According to Mr Bounhieng Phommachanh, the director general of Nong Luang Village School, the school has become the first modern school in the district, and even children from nearby schools have expressed an interest in studying there.

“Our school used to be in a very bad state and I am very pleased with how it looks now,” he said.
To mark this momentous occasion, a handover ceremony was held. It was attended by dignitaries, including Singapore’s ambassador to Laos, Mr Dominic Goh.

The air was buzzing with excitement as the villagers and NTU students geared up for the ceremony. While the NTU students perfected their rendition of Country Road on guitar and cajón, the young Laotian students donned their traditional costumes and danced. Word spread far and wide and the event attracted the attention of many curious onlookers.

A Baci ceremony was also held as a way for the villagers to show their appreciation. Traditionally used to celebrate important occasions, the ritual involves tying strings around another person’s wrist to preserve good luck. A cotton thread symbolising purity is tied around the right wrist as a form of blessing. It is customary to wear the threads for at least three days and to untie them afterwards. It is also believed that a piece of thread falling off on its own means the person has avoided an unfortunate event.

“Every villager will come up to you, even the kids you teach. At the end of the ceremony, there are chunks of strings on your wrist. It is very touching as all the villagers want is for you to be successful, healthy and happy,” says Marie Ng, the leader of the Hall 4 team.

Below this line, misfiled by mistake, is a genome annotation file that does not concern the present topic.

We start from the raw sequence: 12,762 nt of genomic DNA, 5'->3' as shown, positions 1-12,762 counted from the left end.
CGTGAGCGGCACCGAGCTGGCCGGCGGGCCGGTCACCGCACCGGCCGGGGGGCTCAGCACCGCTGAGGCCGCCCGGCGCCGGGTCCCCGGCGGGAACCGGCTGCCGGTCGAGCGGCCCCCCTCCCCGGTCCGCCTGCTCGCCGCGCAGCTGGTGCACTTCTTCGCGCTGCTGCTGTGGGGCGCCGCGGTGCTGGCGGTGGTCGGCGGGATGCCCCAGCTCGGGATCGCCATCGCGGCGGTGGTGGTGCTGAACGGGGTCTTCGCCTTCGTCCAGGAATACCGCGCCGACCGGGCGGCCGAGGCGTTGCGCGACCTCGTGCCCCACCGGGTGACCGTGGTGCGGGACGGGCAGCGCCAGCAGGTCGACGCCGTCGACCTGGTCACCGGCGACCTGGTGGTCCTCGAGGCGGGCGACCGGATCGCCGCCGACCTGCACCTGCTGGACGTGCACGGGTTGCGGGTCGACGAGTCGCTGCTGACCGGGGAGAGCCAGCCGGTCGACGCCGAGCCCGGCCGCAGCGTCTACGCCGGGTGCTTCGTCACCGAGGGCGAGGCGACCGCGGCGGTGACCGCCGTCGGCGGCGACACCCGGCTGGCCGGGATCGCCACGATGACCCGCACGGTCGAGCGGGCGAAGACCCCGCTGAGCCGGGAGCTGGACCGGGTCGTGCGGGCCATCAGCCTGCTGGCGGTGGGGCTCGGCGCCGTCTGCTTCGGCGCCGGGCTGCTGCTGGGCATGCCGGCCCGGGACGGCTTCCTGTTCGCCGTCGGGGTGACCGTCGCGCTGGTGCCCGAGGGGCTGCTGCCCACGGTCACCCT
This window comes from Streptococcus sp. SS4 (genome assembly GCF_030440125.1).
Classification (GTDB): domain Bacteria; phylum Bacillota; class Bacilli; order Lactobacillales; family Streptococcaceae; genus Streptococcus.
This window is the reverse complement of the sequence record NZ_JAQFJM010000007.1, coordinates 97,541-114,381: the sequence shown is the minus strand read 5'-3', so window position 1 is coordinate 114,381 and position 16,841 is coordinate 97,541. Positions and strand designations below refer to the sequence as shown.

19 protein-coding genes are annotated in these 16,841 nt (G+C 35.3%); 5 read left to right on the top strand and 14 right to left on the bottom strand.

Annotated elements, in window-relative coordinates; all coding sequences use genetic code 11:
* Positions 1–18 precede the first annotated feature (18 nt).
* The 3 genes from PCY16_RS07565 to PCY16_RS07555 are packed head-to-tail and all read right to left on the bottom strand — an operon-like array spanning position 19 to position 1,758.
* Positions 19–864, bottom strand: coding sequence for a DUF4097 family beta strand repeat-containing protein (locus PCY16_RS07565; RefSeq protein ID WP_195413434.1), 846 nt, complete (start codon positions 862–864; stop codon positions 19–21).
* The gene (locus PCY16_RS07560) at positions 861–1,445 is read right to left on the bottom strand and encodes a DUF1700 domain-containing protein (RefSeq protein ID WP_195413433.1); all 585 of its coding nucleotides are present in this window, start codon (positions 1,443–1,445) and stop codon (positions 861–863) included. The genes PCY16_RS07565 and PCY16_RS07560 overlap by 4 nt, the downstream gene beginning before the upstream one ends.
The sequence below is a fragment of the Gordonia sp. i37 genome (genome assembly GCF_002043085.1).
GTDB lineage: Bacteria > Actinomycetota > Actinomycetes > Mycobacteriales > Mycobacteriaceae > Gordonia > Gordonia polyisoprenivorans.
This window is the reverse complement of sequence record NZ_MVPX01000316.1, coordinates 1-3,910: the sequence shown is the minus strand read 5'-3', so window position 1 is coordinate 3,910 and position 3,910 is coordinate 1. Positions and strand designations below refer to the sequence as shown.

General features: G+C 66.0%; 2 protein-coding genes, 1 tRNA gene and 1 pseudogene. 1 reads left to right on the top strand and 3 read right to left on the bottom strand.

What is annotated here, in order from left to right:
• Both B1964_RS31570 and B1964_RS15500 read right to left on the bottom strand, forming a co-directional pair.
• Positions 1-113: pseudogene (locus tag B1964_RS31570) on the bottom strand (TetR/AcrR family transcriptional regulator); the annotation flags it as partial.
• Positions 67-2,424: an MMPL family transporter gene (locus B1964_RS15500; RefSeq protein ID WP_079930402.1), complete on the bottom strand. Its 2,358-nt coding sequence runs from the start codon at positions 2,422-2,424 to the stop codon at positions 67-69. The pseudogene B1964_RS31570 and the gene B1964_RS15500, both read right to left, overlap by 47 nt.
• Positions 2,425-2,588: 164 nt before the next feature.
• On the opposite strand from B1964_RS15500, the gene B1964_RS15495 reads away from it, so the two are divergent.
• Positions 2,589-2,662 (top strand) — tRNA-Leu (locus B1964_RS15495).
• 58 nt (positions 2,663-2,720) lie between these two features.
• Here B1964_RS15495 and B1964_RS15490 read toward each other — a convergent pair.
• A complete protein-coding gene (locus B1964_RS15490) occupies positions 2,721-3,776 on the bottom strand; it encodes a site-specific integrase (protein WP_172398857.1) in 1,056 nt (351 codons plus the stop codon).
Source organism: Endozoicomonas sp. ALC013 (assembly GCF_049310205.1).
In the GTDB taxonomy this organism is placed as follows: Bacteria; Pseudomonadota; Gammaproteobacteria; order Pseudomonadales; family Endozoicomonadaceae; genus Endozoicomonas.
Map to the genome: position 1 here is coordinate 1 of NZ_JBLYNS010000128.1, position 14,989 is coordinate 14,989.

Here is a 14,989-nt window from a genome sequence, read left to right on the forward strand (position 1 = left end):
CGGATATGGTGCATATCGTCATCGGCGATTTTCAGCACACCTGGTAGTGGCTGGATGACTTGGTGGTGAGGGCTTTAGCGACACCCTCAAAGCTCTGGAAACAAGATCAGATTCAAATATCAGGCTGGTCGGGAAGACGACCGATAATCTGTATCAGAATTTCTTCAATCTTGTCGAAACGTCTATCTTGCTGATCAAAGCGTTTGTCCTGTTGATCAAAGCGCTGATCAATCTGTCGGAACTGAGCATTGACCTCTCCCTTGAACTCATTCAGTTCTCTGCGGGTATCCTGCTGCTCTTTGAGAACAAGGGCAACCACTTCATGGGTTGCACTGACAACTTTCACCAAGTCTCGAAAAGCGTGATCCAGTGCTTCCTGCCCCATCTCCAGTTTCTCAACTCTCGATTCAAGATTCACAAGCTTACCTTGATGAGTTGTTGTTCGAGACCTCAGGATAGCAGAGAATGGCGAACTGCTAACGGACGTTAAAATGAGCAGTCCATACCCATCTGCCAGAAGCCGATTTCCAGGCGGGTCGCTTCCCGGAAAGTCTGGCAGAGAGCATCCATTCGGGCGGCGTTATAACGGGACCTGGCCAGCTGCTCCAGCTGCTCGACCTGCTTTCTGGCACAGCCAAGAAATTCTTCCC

Opportunities like the Nong Luang Village School Annex Project support the growth of NTU undergraduates. “Going overseas to a place like this will definitely be a character-building experience,” says the Deputy Associate Provost (Student Life) of NTU, Assoc Prof Victor Yeo.

“Students should think about using their skills and talents gained in NTU to benefit society. It is not just about doing well academically but developing competence in all forms, including living, working and interacting with others,” he elaborates.

The scope of such overseas exposure programmes could be expanded to involve more community-minded students, adds Assoc Prof Yeo.

He points out that NTU’s global network of alumni is a key strength, and creating a platform to connect students with these professionals all over the world would be a tangible way of providing support. “We can work with alumni and let them mentor our students.”

On their last day in Laos, as the sun set on the horizon and the sky dimmed, the students packed up and bade their final farewells to the villagers gathered at the new school premises.

They had completed another milestone in serving the global community, and the lessons they take home will stay with them. Their work did not end here as the educational programmes crafted were also used in Singapore to benefit children with special needs with an art workshop.

“We want to help underprivileged children in our own backyard who don’t have access to such activities. That’s how we can continue the work in Singapore,” says Marie.